Veterans Day

I like Veterans Day, which we are celebrating today.  It is a great holiday – it honors a worthy cause, the veterans (like my dad, uncle, and and papou [grandfather]) who have served our country in the armed forces.  It also has not been commercialized – in fact, quite the opposite; many business have special deals or free items for vets on this day.  Finally, the holiday does not move.  This is a big deal – if it was one of those that if it were moved to a Monday it would likely have a different meaning.  Memorial Day is great, and we do the cemetery thing and all of that, but it is basically a long weekend.

Despite all of this, the first thing I think of when Veterans Day rolls around is the song Penny Lane by the Beatles.  The song was a double-A side along with Strawberry Fields Forever, and this disc is often considered one of if not the best psychedelic singles ever (another great contender is Eight Miles High b/w Why by the Byrds).  Both Beatles tunes are about the atmosphere of their childhoods and include radical musical and lyrical experimentation.  Paul wrote Penny Lane, and the lyrics are very contradictory.  The song takes place in the summer under blue skies, but it is also raining.  There is a girl selling poppies from a tray.  This is a practice that takes place on Remembrance Day, the British equivalent of our holiday, both of which originally commemorated the end of the Great War (WWI), in which my grandfather mentioned above fought.  So in the song, it is summer and Veterans Day at the same time, with rain and sunny skies.  The psychedelic imagery is sealed by the great line “though she feels as if she’s in a play, she is anyway”.  Give it a listen.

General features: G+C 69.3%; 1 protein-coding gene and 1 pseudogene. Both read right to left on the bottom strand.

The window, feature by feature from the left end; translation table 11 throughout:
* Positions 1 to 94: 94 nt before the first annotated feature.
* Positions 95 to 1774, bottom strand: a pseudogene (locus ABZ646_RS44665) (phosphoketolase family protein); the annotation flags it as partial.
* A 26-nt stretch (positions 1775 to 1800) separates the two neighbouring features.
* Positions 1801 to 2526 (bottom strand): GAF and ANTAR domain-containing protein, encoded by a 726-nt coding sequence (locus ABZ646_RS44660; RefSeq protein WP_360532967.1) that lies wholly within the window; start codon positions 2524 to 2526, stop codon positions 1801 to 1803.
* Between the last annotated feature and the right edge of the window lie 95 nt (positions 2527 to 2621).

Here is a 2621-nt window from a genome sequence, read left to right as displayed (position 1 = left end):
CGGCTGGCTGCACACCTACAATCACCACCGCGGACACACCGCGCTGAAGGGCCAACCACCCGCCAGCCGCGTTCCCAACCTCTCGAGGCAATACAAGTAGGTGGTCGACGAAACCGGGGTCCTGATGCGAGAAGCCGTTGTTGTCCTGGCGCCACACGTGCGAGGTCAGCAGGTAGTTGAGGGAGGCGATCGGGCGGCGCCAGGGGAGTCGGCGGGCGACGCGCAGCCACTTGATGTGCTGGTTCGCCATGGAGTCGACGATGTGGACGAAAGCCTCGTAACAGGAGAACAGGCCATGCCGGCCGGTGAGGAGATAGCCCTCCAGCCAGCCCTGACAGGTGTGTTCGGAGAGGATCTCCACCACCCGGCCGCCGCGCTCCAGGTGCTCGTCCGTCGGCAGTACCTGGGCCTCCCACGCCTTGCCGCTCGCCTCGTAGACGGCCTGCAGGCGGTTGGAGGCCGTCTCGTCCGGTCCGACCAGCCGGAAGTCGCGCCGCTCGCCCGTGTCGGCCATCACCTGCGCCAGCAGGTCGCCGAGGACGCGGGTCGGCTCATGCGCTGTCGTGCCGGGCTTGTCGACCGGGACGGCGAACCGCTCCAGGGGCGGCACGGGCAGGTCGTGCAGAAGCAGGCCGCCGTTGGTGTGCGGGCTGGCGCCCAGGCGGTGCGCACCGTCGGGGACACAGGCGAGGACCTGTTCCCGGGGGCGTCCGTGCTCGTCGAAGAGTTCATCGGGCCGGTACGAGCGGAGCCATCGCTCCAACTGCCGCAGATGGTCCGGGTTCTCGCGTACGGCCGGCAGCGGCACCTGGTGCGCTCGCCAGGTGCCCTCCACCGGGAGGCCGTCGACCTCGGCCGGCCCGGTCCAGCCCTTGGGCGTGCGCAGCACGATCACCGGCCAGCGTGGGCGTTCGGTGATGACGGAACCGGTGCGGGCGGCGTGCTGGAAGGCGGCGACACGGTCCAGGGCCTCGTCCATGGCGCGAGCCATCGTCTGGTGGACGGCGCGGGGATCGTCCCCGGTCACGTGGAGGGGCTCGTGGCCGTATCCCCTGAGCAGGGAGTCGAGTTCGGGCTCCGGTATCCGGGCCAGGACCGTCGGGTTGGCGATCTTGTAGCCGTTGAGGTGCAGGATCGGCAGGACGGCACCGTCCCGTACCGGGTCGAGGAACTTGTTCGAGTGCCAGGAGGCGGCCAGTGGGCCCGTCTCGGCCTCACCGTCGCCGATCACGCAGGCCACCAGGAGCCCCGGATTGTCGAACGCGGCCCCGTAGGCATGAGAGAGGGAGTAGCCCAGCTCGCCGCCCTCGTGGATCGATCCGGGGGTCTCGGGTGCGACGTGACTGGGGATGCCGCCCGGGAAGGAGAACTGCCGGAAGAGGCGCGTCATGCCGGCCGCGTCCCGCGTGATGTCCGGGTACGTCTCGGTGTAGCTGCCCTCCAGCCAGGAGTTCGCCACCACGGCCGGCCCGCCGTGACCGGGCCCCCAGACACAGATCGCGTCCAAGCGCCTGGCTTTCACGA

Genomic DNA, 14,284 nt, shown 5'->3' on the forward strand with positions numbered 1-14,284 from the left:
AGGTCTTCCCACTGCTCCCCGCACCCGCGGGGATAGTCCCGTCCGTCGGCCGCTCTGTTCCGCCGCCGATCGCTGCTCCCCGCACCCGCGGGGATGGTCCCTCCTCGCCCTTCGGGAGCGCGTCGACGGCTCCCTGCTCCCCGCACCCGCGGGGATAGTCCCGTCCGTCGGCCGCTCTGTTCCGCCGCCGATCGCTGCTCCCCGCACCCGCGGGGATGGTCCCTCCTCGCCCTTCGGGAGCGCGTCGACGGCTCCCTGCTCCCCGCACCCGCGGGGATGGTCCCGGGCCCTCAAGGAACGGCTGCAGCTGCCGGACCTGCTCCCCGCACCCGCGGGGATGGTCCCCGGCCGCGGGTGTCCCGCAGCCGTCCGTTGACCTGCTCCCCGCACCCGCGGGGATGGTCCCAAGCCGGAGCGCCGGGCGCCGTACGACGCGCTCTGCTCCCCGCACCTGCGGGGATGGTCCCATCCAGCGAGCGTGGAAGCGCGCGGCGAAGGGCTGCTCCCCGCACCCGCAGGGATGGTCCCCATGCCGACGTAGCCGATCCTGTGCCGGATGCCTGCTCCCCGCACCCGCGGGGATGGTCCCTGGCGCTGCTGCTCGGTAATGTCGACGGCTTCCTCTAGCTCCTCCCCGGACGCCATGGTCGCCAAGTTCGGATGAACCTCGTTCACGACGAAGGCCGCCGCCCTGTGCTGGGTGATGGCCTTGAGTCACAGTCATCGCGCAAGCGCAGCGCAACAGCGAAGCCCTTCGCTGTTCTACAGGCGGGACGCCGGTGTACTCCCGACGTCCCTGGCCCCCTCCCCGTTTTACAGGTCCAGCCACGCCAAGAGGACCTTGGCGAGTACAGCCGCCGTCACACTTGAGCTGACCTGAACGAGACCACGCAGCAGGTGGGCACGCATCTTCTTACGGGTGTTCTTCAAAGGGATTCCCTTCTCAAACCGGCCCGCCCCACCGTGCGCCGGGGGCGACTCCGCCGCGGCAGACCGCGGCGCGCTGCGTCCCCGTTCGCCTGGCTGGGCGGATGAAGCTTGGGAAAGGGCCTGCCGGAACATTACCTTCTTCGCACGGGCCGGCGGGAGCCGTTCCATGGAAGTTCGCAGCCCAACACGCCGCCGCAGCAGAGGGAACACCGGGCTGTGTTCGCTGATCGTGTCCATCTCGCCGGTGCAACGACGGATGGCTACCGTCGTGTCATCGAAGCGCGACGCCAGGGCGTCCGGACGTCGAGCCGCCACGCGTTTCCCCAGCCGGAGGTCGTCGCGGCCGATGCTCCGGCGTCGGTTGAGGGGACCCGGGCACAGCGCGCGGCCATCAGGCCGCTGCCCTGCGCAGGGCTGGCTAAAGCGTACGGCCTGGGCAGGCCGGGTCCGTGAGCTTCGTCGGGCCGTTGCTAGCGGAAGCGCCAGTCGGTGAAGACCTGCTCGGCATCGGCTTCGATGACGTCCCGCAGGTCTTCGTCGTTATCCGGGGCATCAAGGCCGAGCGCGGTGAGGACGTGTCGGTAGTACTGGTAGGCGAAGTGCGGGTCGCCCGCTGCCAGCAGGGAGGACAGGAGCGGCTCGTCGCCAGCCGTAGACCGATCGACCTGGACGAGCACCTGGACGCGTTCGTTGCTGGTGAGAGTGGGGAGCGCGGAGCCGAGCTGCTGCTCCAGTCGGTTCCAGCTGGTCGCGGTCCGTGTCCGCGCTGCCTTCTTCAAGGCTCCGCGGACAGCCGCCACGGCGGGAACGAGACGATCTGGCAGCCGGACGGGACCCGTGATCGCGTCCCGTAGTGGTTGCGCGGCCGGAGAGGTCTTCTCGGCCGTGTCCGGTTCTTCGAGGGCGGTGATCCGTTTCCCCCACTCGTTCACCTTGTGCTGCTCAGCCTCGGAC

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November 11th, 2015 by Fr. Greg

Day 29: Island

Our next assignment in the 40 Days of Blogging exercise is “island” – whatever that word brings to our mind.  I became aware of the notion of a desert island disc (record) years ago when reading one of my many books about the Beatles – there is a long-running BBC program called Desert Island Discs.  The show is true to the title – the guests choose 8 records they would bring if stranded on an island.  I always figured you just picked one, and for me the choice has to be the Beatles White Album (which is technically called The Beatles but no one uses that name for it).  I suppose this is cheating – it is a double album rather than a single.  The reason I choose it is because of the sheer variety of music – thirty songs that hop among and in some cases invent genres of rock music – country, metal, musique concrete, folk, music hall, 70s arena rock (several years before the 70s started), and more.  One of my favorite records is a white vinyl version of the album.  I now have the White Album in a superior mono format (there are minor and major variations between the stereo and mono mixes, and prefer mono to begin with) and after listening to it for well over twenty years it still holds up – I could handle it being my only music when stranded on an island.

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December 15th, 2014 by Fr. Greg

Tarry Wool

I was baffled by what to write about concerning today’s subject: wool.  I decided to see if there were any songs about wool and I came up with exactly one – the traditional Scottish song Tarry Wool.  You can watch and listen to a rendition here.  Lyrics are below:

Tarry wool, oh tarry wool
Tarry wool is ill tae spin
Card it well, oh, card it well
Card it well e’er ye begin

When it’s carded, wove and spun,
Then your work in almost done